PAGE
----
Other food items in first class included: hot fudge sundae, your choice of chicken or pasta, fresh warm rolls (also a hit with Our Woman in LA), salads, and all the free booze you can drink (which is plenty).

Second Quote of the Day: "Would you like a shot of anything you want for just three extra dollars?" (Waitress at Stinger Ray's Bar and Grille, Honolulu Airport, 2007)

Had a bit of a layover in Honolulu. Decided to get a snack - and a beverage - before heading to Maui. Can you believe the hospitality in these islands? A shot? Of anything I want? For just three more dollars?

Baby, we're on vacation.

Third Quote of the Day: "This luggage shredded, courtesy of Hawaiian Air." (Chris Wieland, 2007)

Uh, yeah. This isn't the way our luggage looked when we checked it. But since we'd already been to Stinger Ray's, we did have to look twice. And confer.

Eric at Hawaiian Air was really cool and reimbursed us for the destroyed duffel bag and roller board. Nothing lost, and we still had a decent buzz going.

Fourth Quote of the Day: "$89 for hummus, Lay's chips and a split of champagne." (Room Service Staff, 2007)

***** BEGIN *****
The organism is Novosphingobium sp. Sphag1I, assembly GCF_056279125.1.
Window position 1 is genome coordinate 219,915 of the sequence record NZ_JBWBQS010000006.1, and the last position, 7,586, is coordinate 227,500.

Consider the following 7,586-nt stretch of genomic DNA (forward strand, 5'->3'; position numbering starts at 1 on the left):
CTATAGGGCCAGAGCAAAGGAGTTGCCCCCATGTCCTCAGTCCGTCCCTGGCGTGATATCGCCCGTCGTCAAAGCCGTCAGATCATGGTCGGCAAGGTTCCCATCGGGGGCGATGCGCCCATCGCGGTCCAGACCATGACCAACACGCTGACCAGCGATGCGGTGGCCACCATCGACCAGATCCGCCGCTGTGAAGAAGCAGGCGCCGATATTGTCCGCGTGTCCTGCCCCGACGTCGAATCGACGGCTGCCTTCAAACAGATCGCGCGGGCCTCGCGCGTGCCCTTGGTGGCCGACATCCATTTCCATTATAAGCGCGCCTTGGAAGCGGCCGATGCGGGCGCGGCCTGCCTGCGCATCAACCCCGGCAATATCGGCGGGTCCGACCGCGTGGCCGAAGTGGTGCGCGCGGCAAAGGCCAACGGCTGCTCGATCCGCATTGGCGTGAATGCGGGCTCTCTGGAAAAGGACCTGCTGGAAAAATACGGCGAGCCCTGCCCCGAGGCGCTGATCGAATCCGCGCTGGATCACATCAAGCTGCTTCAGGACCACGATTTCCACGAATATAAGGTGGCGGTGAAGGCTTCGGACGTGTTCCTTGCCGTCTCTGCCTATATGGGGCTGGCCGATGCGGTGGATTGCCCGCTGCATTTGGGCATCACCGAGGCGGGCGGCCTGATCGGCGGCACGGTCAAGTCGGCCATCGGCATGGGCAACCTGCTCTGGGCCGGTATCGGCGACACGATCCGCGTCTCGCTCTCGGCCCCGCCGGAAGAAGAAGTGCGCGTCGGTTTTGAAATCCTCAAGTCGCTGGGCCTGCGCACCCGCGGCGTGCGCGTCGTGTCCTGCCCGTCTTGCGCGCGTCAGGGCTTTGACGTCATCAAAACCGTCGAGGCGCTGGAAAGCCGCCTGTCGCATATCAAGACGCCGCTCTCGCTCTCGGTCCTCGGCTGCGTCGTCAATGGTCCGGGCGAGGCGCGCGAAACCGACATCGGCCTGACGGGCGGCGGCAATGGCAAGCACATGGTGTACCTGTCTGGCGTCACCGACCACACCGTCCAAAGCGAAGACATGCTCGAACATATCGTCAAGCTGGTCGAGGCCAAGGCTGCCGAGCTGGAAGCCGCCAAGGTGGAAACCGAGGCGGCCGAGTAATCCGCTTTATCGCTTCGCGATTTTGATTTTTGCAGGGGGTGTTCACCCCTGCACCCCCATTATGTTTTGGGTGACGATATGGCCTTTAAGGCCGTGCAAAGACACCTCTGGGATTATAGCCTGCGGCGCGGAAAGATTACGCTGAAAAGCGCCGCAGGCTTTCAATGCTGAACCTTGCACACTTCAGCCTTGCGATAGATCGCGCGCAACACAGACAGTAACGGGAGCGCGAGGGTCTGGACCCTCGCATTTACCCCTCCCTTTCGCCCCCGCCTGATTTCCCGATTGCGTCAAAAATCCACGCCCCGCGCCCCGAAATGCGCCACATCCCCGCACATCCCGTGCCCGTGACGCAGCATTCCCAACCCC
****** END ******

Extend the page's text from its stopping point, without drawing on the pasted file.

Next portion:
Got to the hotel - the incomparable Fairmont Kea Lani on Maui - and ordered up a snack. An expensive snack.

Luckily, we had this amazing ocean view from our room to keep us happy.

Fifth - and Final - Quote of the Day: "This is the best cabernet reduction sauce I've ever had. Did I just say that?" (Stephanie Wieland, 2007)

Finished off Day One with a great dinner at Nick's Fishmarket in the Kea Lani. Unbelievable food and view of the ocean. The waiters seemed impressed that we ordered another bottle of champagne. We tried to tell them - when you don't go on vacation for something like four years, you come out swinging.

Tomorrow: Who wants to go to a Luau???

Thursday, August 23, 2007


Paradise Island.....

Hey Y'all, it's Our Woman in L.A. here. We're back from Hawaii, things have just been busy. Our Man in L.A. and I are going to post a for-real blog this weekend. In the meantime, here are a few pictures from our trip to Hawaii. I've just got four words for you.....big blue tropical drinks!